By Stephen Rue, CFO, NBN
I’ve been working in Finance for longer than I care to recall. What I will hint at, is that it’s been for more than 25 years in Australia alone. While the finance profession has responded to legislative and accounting practice reforms during that time, it is only recently that I’ve felt a pivot in how we work in corporate finance.
No longer just the numbers man, I now look around our table at my fellow executives and realise how much I’m learning from them and mirroring to build a better finance function. The cross-functional talent has always been there. But now as an executive, I cannot succeed as the numbers man alone. I need to know my value, and how to direct it. It is the finance executive who fully understands the value chain of their business, participates in problem solving, creates solutions, identifies opportunities and collaborates who wins in these dynamic times.
As an executive team, there are so many skills and competencies we can share and teach to grow the business.
From our Chief Information Officer, I’m learning how to be flexible, open to change and technology, and how to have an agile approach with some of our projects. The biggest value we share is for data-driven decisions. We see the difference, we call it out.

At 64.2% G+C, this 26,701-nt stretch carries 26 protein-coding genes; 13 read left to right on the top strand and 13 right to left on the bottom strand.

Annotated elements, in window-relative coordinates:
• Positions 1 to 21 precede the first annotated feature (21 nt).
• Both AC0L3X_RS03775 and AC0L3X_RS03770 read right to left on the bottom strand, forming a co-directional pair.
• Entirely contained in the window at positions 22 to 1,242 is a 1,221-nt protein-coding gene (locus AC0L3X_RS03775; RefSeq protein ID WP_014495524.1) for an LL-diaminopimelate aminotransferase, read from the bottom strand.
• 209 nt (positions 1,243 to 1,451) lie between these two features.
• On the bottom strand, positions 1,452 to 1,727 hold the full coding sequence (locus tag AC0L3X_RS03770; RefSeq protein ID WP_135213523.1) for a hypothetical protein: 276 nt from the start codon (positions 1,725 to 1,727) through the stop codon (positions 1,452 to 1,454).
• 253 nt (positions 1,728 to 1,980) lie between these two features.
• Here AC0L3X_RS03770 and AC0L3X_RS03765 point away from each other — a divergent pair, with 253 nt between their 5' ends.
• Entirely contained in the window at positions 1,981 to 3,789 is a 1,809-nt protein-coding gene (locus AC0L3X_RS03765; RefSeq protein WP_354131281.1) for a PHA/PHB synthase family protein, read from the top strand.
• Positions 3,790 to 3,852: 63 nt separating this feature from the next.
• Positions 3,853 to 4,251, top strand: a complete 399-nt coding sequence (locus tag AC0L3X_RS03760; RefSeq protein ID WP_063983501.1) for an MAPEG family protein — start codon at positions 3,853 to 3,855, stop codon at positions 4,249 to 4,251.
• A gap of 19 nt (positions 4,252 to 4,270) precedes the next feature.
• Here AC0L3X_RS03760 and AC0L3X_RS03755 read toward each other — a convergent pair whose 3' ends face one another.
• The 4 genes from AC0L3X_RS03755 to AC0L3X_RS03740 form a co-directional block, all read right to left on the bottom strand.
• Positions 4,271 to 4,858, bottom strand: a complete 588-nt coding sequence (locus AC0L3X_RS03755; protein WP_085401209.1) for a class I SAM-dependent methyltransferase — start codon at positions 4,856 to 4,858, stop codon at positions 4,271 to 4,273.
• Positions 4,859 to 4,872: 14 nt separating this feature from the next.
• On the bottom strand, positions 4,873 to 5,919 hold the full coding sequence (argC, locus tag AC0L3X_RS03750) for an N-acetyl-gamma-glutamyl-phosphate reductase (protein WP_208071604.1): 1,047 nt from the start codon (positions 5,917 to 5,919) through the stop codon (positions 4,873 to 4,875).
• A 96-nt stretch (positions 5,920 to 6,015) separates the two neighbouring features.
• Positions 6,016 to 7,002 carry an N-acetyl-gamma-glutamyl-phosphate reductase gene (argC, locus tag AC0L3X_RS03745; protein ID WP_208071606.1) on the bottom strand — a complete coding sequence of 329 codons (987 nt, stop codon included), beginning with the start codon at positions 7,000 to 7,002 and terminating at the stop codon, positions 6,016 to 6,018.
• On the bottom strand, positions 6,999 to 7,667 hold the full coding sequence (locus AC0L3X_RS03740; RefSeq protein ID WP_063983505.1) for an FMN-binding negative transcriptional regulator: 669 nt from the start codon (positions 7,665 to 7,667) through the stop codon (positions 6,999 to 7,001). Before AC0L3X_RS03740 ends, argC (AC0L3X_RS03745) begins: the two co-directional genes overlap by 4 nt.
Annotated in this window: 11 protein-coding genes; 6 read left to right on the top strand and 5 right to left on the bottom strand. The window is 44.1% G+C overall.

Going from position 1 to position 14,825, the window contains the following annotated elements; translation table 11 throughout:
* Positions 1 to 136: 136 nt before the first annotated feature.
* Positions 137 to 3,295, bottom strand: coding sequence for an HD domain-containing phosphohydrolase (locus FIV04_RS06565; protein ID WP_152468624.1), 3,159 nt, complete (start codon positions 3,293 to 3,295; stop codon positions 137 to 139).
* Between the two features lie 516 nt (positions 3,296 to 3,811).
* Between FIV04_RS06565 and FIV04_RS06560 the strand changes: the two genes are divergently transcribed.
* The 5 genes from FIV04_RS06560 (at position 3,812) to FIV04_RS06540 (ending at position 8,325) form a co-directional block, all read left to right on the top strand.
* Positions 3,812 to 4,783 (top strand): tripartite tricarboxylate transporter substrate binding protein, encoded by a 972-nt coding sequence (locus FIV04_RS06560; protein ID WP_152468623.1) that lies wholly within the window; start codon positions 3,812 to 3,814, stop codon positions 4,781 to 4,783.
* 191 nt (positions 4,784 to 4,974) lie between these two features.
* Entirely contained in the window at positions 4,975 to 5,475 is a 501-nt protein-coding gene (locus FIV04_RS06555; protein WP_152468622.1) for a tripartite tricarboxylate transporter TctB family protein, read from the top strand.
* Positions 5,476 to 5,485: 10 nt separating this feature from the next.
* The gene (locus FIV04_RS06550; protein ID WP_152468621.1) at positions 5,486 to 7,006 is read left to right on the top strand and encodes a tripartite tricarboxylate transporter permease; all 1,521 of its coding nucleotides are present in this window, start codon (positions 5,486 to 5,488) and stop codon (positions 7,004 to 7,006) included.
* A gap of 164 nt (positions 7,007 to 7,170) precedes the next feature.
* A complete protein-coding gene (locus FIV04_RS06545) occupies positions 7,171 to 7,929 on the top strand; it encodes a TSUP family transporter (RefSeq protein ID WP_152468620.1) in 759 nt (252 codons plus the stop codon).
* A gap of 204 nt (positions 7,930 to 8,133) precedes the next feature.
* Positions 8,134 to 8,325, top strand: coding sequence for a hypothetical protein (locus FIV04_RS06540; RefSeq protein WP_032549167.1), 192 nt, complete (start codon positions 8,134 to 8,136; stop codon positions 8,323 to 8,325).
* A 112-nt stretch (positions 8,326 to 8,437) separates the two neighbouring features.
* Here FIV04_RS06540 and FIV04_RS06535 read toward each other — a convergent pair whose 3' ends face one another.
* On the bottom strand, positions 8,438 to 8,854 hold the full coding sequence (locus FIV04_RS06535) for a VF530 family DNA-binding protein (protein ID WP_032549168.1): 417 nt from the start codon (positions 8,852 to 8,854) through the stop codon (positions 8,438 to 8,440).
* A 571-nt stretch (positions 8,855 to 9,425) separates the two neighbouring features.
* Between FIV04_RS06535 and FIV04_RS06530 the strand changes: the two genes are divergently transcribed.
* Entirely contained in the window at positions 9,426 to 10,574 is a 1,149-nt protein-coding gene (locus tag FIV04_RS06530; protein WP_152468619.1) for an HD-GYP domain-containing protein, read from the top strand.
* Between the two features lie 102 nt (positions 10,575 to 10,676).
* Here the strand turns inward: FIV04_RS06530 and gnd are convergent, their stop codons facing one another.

From our Chief Strategy and Transformation Officer, I’m enjoying forecasting further, being much more outlandish and creative with our scenario planning, much more conscious of our external markets, potential innovations and influences. I’m looking wide-eyed for those opportunities that create wealth or enhance our operating and financial decision making.
How do I know what to look for and when I’ve found it? That’s because I’ve partnered more closely with our operational business executives for a deeper, transactional understanding of what we need to do to run our business successfully.
Finally, by mirroring our Chief People and Culture Officer I have been able to reframe our function to look at creating valuable partnerships, business integration, upskilling and talent-building.
CFOs need to be agile and take a whole-of-company partnership approach. So let’s change CFO to Collaborative Finance Opportunity, and below are my three pieces of advice to help enable your finance department thrive.
Structural changes to boost productivity
It is important to build your team in a way that enables trust, integration and collaboration with the business. Each industry and company would have its own view on this, and I agree there is not a cookie cutter org chart.
What is important is to understand how a structure can drive productivity. On the flipside, the structure can stifle progress and creativity just as quickly.
Clear accountability will always drive simplicity and provide talent with the guardrails in which to play to meet the function’s purpose. Clear accountability helps drive excellence. By knowing what they are clearly accountable for, my team has the freedom to act and to continually improve. Any confusion or potential duplication of roles slows down even the most committed team members.
So structure your team well, don’t be afraid to adjust where necessary, and do focus on supporting any structure through a lived experience of collaboration, respect and team work. The structure will support your business needs, your value creation outcomes, but it is the culture that truly enables productivity.